Bills Look to Overturn Online Gambling Ban
5/6/09 - Wall Street Journal - View Source
By Corey Boles
WASHINGTON -- A senior House Democrat introduced bills Wednesday that would suspend rules banning Internet-based gambling and seek to regulate it instead.
A third bill introduced by a Democratic member of the Ways and Means Committee would ensure that online gaming companies would start paying taxes to the U.S.
According to a recent study from consultancy PricewaterhouseCoopers, the U.S. Treasury could stand to gain $48.6 billion annually by taxing online-gambling companies.
This is the second consecutive year that the bills have been brought forward, in an attempt to undue a move in the last days of the Republican-controlled Congress in 2006 to ban Internet gambling.
House Financial Services Chairman Barney Frank said Wednesday at a news conference introducing his bills that he hadn't spoken to either House or Senate leadership nor to the Obama administration about the bills. But he said he planned on pushing the legislation through his committee before Congress breaks in August.
Rep. Jim McDermott of Washington is the author of the bill that would tax regulated online-gambling companies.
The ban is set to go into place in December, after the Bush administration moved to put rules enacting the ban in place toward the end of 2006.
Mr. Frank's legislation would allow companies to apply for a license allowing them to provide gambling services to U.S. residents. Applicants would have to meet the same standards as individuals wanting to work in the Las Vegas gambling industry.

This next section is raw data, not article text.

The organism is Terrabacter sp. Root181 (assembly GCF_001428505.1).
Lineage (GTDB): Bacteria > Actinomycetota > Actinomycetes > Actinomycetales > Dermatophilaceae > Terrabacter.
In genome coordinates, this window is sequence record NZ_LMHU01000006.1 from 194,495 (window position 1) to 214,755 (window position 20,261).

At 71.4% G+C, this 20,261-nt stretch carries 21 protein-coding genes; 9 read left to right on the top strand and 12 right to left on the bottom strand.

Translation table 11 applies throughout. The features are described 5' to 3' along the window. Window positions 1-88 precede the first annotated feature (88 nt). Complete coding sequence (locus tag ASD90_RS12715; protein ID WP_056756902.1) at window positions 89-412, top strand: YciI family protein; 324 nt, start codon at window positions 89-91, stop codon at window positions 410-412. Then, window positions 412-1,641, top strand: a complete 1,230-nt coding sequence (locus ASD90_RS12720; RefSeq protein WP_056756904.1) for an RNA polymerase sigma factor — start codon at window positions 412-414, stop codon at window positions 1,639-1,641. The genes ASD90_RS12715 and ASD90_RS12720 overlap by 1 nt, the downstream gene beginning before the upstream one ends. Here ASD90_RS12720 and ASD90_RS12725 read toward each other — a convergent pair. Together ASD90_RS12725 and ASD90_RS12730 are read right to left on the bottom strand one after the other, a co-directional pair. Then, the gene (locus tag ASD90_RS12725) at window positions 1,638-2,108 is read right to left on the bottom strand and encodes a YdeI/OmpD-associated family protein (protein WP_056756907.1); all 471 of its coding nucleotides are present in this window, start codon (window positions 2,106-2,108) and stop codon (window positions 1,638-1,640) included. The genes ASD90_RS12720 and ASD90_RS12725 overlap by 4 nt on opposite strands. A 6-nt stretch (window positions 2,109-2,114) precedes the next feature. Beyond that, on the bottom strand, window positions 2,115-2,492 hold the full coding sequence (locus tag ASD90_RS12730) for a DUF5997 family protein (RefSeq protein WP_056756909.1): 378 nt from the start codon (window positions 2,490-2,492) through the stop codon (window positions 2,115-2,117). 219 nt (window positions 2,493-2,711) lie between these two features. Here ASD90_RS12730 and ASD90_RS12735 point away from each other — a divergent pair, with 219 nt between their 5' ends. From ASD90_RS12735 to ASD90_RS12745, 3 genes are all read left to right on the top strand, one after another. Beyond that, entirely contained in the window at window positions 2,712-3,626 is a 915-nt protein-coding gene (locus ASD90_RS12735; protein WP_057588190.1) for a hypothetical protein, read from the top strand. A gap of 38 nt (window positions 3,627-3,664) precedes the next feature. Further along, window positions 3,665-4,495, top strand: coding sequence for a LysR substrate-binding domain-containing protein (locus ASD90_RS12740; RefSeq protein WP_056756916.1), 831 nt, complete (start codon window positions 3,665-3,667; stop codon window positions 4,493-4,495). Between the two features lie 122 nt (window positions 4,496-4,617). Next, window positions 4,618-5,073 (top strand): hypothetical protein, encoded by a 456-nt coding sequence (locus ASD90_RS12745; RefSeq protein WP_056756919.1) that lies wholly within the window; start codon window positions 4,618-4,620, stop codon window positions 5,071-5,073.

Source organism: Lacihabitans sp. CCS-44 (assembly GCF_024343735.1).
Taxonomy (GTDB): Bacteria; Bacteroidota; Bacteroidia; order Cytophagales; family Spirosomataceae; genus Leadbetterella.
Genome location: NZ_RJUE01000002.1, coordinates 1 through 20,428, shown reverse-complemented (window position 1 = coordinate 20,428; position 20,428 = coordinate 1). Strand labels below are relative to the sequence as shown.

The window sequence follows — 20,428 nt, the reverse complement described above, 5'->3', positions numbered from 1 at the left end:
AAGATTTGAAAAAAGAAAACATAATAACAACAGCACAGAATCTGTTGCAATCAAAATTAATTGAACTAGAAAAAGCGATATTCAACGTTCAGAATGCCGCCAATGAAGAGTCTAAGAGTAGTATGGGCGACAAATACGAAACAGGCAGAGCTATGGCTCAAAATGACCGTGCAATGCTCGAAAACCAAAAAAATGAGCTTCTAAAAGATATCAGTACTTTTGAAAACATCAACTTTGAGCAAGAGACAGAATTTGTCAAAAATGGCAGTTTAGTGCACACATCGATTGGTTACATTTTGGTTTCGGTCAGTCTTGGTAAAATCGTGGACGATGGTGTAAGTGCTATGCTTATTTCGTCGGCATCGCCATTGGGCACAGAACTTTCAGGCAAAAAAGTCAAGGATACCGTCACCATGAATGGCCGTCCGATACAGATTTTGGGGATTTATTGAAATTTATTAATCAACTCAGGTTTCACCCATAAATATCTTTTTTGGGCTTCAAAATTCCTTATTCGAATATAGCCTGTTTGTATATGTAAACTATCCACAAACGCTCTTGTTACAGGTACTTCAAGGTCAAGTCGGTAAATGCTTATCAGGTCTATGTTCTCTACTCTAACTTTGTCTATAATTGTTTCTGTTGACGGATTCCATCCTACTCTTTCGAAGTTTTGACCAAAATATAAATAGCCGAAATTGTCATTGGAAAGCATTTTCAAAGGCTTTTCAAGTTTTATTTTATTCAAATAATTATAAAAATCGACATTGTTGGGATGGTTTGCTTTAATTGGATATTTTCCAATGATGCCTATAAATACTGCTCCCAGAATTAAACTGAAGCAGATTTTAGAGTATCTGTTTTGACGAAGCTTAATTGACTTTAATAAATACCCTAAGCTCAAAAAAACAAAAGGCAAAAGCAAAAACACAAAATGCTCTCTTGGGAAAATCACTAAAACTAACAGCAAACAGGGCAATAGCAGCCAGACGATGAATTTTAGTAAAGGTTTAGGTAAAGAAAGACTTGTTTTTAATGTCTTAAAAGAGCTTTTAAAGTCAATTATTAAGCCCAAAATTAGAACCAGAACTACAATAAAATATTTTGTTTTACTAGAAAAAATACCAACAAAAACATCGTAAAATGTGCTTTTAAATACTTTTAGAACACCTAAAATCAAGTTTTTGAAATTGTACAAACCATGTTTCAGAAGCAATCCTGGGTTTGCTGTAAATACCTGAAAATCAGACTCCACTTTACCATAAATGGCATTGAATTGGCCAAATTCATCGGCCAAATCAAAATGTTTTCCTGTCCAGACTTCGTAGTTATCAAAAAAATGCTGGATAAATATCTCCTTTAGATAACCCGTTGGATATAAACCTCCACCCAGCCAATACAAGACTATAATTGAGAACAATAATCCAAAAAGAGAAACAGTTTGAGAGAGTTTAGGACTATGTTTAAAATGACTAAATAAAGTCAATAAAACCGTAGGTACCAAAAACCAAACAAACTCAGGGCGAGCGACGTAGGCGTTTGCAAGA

They would have to be willing to subject to a review of their financial condition, corporate structure and business experience.
Companies would have to put in place controls to ensure that neither minors nor residents in states with laws in place banning online gambling could access their sites.
The bill also would attempt to mollify concerns of professional sports leagues by continuing a prohibition on gambling on pro sports.
Under the rules that are set to go into place, it would be up to financial-services companies that process credit- and debit-card transactions to determine which are related to illegal gambling activities.
The industry strongly objected to the rules, arguing that they shouldn't be expected to be sheriffs determining what transactions are against the laws.
Mr. Frank said that Rep. Shelley Berkley (D., Nev.), who represents Las Vegas and is one of the co-sponsors of the bill, has supported a ban on online gambling in the past.
The American Gaming Association, which counts among its members many of the large casino operators, has decided to remain neutral over the issue. The group had been another strong opponent of online gambling in the past.